Friday, May 24, 2019

The Pulp Classics Reading Club




We like to talk about the pulps and revolutions, but how many of our readers know what we're talking about? To the modern reader, the pulps are obscure, something something about barbarians and detectives and Star Wars.

The Pulp Revolution requires new stories, to be sure. But we also need both authors and readers who have reconnected with our lost history.

At the very least, PulpRev authors need readers who can laugh at our obscure inside jokes!

The first Conan story appeared in 1932, 87 years ago. Sam Spade debuted in 1930. Those characters took on a life of their own thanks to the power of their portrayal and have been kept alive by more recent movies.

Most folks, if they recognize those names at all, will likely think of Arnold Schwarzenegger and Humphrey Bogart rather than Robert E. Howard and Dashiell Hammett.

These are powerful cultural touchstones, saved from the wreck of 20th century publishing. But even they are fading.

We're sitting at an interesting place in history.

30 years ago, you had to work to find an original Conan story. You had to wear out shoe leather searching libraries and used book stores.

Today, you just have to trawl through Project Gutenberg or Wikisource.

But in either case, you have to know that Conan exists before you can search for him.

30 years ago, we had Arnold to remind us.

Today, Arnold is just the aging former governor of California.

Conan is a comedian.

Nobody except film buffs watch Bogart movies.

And nobody's heard of First Lensman Virgil Samms or Eric John Stark, Man Without a Tribe.

They're there for the reading, but who's going to read about them without first knowing they're worth reading about?

Don't worry though, I've got a plan.

I'm starting something I'm calling The Pulp Classics Reading Club. It's pretty simple: a free mailing list. Sign up and you'll get a classic short story in your inbox every Friday.

Each short story is a gateway to discovering a new author.

My goal is to reintroduce readers to the breadth, the depth, the excitement, and the fun of the pulps. One author at a time.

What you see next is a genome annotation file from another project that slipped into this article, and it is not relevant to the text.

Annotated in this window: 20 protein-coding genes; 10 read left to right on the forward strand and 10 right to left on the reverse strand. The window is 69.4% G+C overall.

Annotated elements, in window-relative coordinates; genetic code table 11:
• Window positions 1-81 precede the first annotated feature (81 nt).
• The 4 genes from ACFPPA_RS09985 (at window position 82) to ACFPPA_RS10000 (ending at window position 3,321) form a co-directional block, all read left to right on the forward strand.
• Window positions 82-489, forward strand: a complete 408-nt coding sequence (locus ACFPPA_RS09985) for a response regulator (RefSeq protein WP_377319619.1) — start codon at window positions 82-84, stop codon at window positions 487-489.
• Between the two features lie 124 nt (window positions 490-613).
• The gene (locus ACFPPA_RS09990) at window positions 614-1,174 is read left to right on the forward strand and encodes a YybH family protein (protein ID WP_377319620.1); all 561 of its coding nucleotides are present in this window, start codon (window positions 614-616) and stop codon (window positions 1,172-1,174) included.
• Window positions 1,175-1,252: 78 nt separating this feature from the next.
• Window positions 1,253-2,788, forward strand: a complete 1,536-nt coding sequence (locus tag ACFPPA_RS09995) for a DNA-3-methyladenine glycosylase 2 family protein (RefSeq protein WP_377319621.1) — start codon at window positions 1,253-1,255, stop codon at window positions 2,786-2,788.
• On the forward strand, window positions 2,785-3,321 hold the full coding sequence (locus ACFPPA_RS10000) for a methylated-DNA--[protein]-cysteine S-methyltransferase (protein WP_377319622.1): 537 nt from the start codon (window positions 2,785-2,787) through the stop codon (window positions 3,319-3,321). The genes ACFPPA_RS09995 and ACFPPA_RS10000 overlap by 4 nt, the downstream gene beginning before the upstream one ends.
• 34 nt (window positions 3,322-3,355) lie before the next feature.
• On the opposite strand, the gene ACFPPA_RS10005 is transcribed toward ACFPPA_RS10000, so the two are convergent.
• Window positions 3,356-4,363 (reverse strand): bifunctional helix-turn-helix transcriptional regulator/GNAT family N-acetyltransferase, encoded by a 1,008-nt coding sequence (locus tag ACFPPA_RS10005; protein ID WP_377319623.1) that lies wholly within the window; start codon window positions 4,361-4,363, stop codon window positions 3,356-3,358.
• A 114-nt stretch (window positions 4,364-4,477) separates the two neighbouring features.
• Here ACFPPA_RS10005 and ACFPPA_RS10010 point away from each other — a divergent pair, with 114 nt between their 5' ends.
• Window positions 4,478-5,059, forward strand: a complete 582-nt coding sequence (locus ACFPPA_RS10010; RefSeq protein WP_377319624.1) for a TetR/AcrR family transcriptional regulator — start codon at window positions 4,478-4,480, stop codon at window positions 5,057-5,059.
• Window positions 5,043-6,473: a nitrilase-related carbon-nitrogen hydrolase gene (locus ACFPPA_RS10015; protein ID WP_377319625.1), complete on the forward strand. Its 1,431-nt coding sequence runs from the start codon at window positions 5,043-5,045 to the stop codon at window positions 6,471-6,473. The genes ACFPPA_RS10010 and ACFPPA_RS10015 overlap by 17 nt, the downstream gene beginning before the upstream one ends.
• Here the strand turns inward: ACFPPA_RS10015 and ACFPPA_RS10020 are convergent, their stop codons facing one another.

So if someone asks you, "What the heck is this Pulp thing you keep gabbing about?"

Send them my way. I'll show them.

The Making of DUNGEON SAMURAI

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DUNGEON SAMURAI was an experiment.
In 2018, I enjoyed a moderate degree of success on Steemit. After earning a hefty chunk of change from publishing short fiction online, I decided I would take the plunge and publish a full-length fiction piece. A web serial, a modern-day incarnation of the serial pulp novels of the 1930s.
I set myself several stringent criteria. Each chapter must be reasonably short, no more than 3000 words apiece without justification. Relentless forward momentum. Realistic combat and military strategy. A fairly popular genre that would attract a lot of readers.
Meeting the last criterion came easy. Isekai stories, stories in which a Japanese character (usually a male high schooler) is transported to a parallel world of fantasy and adventure, were, and are, extremely popular. But I find them to be utterly unrealistic, overly focused on fanservice and pretty special effects than tactics or characters or even storytelling.
I wanted to write my own isekai story. A story of a young man transported to a horrific death world and forced to fight through a terrifying dungeon populated with endless hordes of monsters, utilising classical Japanese martial arts.
And thus, DUNGEON SAMURAI was born.

Thursday, May 23, 2019

DUNGEON SAMURAI VOL. 1: KAMIKAZE is available for preorder!